More than a week after three Israeli teenagers were kidnapped, observers are focusing on the increasingly strained ties between Hamas, the terror group that is believed to be behind last week’s abduction, and Fatah, the rival faction with whom Hamas entered into a unity agreement last month.
Veteran Arab affairs reporter Avi Issacharoff noted that Hamas involvement in the kidnappings would spell disaster for Palestinian reconciliation efforts – Palestinian President Mahmoud Abbas on Monday publicly condemned the abductions.
Issacharoff remarked that top Fatah officials including Abbas have realized they’re being manipulated by Hamas, which has failed to adhere to commitments it made to the Palestinian Authority by among other things continuing to carry out terror attacks:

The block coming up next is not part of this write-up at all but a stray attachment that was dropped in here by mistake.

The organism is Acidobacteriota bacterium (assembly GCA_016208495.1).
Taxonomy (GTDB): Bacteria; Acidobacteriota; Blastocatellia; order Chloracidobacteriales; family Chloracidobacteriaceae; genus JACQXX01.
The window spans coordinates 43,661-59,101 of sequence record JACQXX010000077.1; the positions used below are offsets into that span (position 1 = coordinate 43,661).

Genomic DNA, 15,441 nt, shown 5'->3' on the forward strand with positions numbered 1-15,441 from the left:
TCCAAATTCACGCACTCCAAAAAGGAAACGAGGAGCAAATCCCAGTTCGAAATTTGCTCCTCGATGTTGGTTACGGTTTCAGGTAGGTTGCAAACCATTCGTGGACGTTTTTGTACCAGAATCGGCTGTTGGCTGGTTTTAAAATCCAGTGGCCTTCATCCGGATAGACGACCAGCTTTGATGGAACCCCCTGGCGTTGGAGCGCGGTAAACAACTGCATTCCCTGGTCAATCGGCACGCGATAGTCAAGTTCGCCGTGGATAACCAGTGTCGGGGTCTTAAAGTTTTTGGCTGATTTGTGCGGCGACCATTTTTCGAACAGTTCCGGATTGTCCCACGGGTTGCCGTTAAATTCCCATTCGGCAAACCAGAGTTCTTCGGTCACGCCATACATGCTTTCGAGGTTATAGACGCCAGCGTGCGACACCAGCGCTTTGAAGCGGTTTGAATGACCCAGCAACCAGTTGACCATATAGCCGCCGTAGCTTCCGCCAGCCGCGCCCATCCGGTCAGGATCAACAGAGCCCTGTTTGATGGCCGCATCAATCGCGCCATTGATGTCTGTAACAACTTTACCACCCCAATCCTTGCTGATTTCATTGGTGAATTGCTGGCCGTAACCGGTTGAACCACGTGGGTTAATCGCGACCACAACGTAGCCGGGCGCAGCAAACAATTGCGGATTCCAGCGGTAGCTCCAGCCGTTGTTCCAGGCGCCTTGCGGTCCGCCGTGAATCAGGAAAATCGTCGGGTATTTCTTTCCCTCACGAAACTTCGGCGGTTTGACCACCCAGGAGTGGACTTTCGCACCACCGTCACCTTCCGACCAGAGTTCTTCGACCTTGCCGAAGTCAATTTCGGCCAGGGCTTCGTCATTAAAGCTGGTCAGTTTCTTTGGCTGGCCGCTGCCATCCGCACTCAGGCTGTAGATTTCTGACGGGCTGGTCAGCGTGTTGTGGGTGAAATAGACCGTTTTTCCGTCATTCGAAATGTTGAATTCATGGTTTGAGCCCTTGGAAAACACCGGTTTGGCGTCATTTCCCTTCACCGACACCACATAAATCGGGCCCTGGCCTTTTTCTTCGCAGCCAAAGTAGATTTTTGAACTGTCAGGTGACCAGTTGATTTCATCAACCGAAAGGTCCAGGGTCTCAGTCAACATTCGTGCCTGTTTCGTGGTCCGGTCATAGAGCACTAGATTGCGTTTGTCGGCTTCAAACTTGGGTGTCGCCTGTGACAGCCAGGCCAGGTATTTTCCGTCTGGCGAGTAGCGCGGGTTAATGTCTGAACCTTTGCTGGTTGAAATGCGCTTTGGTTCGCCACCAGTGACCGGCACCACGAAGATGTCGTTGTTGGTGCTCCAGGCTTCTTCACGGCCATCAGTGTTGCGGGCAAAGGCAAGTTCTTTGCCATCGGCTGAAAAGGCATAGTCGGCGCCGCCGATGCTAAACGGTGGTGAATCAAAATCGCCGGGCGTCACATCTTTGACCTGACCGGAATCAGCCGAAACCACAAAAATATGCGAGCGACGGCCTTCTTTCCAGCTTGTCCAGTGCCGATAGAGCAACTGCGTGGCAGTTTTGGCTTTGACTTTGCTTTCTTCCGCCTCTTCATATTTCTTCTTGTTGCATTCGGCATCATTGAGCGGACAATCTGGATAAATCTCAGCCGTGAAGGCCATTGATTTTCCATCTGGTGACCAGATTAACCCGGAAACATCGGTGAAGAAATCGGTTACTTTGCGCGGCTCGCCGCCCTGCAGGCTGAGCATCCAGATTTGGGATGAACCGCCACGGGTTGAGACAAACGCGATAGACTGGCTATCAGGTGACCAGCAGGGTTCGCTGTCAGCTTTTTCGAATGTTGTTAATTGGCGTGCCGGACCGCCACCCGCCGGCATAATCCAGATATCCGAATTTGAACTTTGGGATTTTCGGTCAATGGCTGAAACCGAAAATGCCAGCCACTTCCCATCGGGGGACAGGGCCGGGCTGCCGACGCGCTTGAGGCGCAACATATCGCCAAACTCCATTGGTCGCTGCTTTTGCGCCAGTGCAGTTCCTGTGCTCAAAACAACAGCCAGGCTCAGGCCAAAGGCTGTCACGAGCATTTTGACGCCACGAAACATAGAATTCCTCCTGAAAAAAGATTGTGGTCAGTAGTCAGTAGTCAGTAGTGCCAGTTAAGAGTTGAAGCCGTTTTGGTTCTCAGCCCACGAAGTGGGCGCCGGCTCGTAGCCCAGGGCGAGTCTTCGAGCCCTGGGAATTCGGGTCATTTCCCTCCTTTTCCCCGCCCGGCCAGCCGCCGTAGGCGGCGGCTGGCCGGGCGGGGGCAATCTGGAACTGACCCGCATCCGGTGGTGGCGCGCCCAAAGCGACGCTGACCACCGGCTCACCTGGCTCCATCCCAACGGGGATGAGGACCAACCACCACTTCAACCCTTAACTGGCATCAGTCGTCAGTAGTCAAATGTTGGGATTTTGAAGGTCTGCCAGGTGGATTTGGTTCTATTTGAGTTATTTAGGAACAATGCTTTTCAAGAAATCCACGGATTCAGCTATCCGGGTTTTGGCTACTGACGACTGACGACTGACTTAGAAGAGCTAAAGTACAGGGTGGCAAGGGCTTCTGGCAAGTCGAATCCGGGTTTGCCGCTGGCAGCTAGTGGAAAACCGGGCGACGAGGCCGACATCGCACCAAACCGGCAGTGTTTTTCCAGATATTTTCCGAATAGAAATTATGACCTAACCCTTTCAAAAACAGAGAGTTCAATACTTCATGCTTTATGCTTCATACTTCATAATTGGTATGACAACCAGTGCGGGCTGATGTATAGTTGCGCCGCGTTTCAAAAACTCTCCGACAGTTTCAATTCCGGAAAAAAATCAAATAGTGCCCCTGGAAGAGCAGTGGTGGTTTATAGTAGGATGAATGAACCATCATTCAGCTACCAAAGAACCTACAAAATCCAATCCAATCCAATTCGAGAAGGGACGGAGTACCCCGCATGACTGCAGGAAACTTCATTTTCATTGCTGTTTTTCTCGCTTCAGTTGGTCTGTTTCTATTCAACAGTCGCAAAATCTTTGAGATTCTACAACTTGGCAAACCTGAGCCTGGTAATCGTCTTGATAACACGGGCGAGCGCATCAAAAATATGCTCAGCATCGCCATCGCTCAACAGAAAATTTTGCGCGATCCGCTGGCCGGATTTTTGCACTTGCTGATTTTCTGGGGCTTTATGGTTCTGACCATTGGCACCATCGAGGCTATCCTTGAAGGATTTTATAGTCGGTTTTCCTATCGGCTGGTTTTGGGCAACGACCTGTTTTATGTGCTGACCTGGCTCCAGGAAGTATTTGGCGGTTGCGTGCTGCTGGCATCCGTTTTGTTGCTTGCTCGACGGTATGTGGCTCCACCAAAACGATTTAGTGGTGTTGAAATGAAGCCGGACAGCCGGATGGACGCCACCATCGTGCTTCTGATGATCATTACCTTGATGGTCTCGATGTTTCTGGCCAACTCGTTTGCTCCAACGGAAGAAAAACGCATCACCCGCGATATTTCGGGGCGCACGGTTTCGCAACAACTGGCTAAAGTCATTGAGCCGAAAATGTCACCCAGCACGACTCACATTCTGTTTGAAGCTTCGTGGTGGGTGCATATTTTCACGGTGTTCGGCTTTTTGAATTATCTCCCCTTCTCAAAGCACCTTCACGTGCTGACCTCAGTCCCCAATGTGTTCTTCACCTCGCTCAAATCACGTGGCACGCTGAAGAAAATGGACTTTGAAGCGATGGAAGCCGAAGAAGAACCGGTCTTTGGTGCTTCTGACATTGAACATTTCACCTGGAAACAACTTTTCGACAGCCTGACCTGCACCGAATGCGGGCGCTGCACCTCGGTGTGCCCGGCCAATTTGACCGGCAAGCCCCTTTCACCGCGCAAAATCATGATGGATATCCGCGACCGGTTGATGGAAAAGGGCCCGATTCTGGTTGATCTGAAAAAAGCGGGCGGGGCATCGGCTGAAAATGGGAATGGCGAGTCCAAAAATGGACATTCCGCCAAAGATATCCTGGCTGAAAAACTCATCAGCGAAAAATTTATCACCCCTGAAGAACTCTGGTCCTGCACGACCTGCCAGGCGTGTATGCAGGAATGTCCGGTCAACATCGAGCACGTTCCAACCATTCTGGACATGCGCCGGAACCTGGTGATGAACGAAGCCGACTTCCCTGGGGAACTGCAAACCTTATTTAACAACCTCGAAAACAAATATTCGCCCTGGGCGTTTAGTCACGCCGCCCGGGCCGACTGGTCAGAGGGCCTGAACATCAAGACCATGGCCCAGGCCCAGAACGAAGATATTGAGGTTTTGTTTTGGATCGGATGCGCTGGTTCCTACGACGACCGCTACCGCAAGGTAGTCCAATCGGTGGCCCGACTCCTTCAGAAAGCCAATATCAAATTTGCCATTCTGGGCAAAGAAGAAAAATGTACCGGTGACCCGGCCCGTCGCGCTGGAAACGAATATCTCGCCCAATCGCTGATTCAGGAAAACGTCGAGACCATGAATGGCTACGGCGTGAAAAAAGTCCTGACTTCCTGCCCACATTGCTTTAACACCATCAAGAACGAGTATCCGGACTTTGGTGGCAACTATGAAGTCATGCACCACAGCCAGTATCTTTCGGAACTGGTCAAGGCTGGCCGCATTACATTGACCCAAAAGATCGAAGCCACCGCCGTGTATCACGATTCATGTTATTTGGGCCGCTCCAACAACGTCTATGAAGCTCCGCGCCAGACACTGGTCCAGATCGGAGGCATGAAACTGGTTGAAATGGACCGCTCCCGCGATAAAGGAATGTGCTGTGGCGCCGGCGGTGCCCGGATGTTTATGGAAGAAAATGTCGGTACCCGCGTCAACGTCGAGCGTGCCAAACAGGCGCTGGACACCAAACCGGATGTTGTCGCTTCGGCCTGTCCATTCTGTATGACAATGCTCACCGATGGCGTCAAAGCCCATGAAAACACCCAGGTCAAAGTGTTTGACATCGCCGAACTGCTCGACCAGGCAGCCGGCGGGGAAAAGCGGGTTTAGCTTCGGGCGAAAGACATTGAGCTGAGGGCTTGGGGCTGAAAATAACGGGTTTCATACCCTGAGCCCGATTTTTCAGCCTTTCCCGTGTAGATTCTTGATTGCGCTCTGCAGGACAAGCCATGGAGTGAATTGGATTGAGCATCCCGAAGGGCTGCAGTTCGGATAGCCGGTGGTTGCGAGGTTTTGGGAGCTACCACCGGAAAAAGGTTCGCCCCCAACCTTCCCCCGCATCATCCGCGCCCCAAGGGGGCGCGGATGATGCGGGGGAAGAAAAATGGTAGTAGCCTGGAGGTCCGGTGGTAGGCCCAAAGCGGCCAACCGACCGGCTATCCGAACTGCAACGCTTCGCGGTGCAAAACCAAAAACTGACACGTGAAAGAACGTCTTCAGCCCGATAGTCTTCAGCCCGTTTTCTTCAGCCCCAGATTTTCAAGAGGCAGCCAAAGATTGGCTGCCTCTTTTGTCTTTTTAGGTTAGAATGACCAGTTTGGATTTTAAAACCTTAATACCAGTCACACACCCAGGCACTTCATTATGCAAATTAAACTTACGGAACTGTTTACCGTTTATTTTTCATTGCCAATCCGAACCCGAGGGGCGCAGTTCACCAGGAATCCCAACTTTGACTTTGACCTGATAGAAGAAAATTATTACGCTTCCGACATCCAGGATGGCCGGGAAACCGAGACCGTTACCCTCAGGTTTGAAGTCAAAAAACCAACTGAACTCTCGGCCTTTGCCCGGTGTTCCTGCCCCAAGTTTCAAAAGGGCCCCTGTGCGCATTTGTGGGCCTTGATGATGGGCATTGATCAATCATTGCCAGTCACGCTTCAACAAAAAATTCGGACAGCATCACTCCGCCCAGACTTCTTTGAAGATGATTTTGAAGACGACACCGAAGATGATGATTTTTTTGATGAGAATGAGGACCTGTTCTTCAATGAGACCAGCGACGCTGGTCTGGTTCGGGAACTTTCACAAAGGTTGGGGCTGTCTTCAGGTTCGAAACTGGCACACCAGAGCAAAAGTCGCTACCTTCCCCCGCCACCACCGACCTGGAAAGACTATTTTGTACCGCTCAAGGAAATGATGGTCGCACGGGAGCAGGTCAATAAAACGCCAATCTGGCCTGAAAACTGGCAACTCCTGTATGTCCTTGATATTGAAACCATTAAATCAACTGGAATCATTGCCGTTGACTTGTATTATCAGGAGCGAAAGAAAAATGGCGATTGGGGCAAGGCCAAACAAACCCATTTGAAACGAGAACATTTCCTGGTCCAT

The change in the Palestinian Authority’s position didn’t take place in a vacuum. The upper echelons of the Fatah movement, and Abbas first and foremost, have realized that Hamas has simply manipulated them: Under the Fatah-Hamas unity pact, it committed to eschewing terrorist attacks but didn’t; agreed to step down from the government of the Gaza Strip but continued to rule it in practice; demanded that Abbas pay the salaries of 40,000 former Hamas bureaucrats and did everything it could to undermine Abbas. This attack was a blow not only to Israel, but also to Abbas and the promises he made to the international community. It painted him in a ludicrous light.
Analysts in early May openly expressed concerns that a unity agreement between the two factions would throw Hamas a badly needed lifeline and provide the organization with a foothold in the West Bank.
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